Sea ice in Helsinki

March 10, 2012

I gave an opening address last Friday at ScanAgile 2012 on the general subject of the the 3Cs of complexity.   I should say that I did not determine the title, it was gifted to me by the following speaker Joseph Pelrine.  He had the handicap of presenting Cynefin with me in the audience so I suppose it was a form of premature retaliation!  In an event I ended up with just two Cs and added in a G for varieties sake.   I have loaded the slides but there I am afraid no podcast.  The session was videoed and it will be on the ScanAgile site sometime soon.  I'll give a rough outline of what I said in a minute or two.

Now I have a fondness for ScanAgile.  Back in 2008 I gave a keynote and it was the first real presentation to the Agile community.  I had earlier created some impact at an XP event in London with the Cynefin framework, but that presentation in 2008 was when the real engagement with Agile started.  Helsinki is of course a wonderful location.  At this time of the year the harbour is still frozen in part.  The picture shows the commercial harbour with broken ice in the early morning sun.  On the other side of the headland the leisure harbour was still frozen and people were walking around on the ice maintaining the hulls of their boats.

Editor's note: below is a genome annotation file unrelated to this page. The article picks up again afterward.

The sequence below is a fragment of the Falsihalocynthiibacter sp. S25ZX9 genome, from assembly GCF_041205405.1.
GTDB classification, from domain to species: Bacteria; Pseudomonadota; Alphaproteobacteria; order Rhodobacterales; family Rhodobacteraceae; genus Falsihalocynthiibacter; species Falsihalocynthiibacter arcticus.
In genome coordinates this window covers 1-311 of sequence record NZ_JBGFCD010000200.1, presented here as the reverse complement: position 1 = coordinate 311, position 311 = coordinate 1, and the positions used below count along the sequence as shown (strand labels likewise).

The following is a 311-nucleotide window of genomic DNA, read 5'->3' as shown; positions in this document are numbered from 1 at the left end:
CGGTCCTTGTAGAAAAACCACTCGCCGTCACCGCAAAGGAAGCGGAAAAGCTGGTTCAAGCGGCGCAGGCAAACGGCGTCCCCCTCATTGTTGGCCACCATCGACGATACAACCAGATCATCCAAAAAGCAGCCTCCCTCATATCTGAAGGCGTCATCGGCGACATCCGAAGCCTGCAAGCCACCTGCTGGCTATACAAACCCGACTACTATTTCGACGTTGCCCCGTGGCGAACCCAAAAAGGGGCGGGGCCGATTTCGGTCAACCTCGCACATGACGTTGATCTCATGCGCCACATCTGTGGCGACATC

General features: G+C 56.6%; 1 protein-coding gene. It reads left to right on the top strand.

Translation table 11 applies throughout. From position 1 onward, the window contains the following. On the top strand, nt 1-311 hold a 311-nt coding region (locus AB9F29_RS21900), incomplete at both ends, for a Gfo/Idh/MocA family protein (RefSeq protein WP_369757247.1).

The image of broken ice, the sun creating long shadows and the crispness of the air all appealed and I realised again, that I am creature of the cold, not the heat.  I feel comfortable in this climate in way I don't in the humidity of Singapore and Hong Kong (my next trip).  I hasten to add that this is no comment on the people, or the food but purely on the ambient temperature and humidity. 

So to the presentation; the slides of which are either Gaping Void cartoons or my own pictures.  I'll follow the numbering of the slides (and they are printed two per page in the handout) in summarising what I said, and it will be a summary, don't expect an essay more an aide memoir.

  1. I opened, slightly tongue in cheek by suggesting that too many in the Agile community were defined by what they were against, rather than by anything more positive.  The slogan on the opening Gaping Void cartoon as Our critics are easy to spot.  They're the ones who are wrong which retweeted without context gave the impression I was arguing the same context which resulted in the odd accusation of arrogance, quickly resolved.  I made the point I have made many times, that Agile has good methods without poor theory and that complexity provides the theory through which we can scale.